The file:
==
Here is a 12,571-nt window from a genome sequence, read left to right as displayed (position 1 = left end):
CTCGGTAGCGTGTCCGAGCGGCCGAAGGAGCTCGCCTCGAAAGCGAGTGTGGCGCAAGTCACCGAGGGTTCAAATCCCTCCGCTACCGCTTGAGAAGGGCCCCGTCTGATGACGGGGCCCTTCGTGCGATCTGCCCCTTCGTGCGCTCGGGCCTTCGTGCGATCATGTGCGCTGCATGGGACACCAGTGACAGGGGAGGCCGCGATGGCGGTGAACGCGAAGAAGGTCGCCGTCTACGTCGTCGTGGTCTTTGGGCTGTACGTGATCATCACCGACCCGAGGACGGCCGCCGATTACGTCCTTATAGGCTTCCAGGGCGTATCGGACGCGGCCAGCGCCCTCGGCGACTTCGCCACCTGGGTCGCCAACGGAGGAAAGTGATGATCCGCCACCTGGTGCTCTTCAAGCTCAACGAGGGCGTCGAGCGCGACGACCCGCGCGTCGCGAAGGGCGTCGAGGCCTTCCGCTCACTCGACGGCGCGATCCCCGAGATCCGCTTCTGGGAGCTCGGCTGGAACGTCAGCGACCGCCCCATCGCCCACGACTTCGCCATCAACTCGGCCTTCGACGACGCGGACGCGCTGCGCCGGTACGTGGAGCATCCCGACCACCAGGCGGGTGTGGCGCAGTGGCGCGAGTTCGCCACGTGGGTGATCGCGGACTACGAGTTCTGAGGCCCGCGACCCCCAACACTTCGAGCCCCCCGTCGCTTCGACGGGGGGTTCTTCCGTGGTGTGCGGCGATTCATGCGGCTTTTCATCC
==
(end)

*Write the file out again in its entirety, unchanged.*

Here is a 12,571-nt window from a genome sequence, read left to right as displayed (position 1 = left end):
CTCGGTAGCGTGTCCGAGCGGCCGAAGGAGCTCGCCTCGAAAGCGAGTGTGGCGCAAGTCACCGAGGGTTCAAATCCCTCCGCTACCGCTTGAGAAGGGCCCCGTCTGATGACGGGGCCCTTCGTGCGATCTGCCCCTTCGTGCGCTCGGGCCTTCGTGCGATCATGTGCGCTGCATGGGACACCAGTGACAGGGGAGGCCGCGATGGCGGTGAACGCGAAGAAGGTCGCCGTCTACGTCGTCGTGGTCTTTGGGCTGTACGTGATCATCACCGACCCGAGGACGGCCGCCGATTACGTCCTTATAGGCTTCCAGGGCGTATCGGACGCGGCCAGCGCCCTCGGCGACTTCGCCACCTGGGTCGCCAACGGAGGAAAGTGATGATCCGCCACCTGGTGCTCTTCAAGCTCAACGAGGGCGTCGAGCGCGACGACCCGCGCGTCGCGAAGGGCGTCGAGGCCTTCCGCTCACTCGACGGCGCGATCCCCGAGATCCGCTTCTGGGAGCTCGGCTGGAACGTCAGCGACCGCCCCATCGCCCACGACTTCGCCATCAACTCGGCCTTCGACGACGCGGACGCGCTGCGCCGGTACGTGGAGCATCCCGACCACCAGGCGGGTGTGGCGCAGTGGCGCGAGTTCGCCACGTGGGTGATCGCGGACTACGAGTTCTGAGGCCCGCGACCCCCAACACTTCGAGCCCCCCGTCGCTTCGACGGGGGGTTCTTCCGTGGTGTGCGGCGATTCATGCGGCTTTTCATCC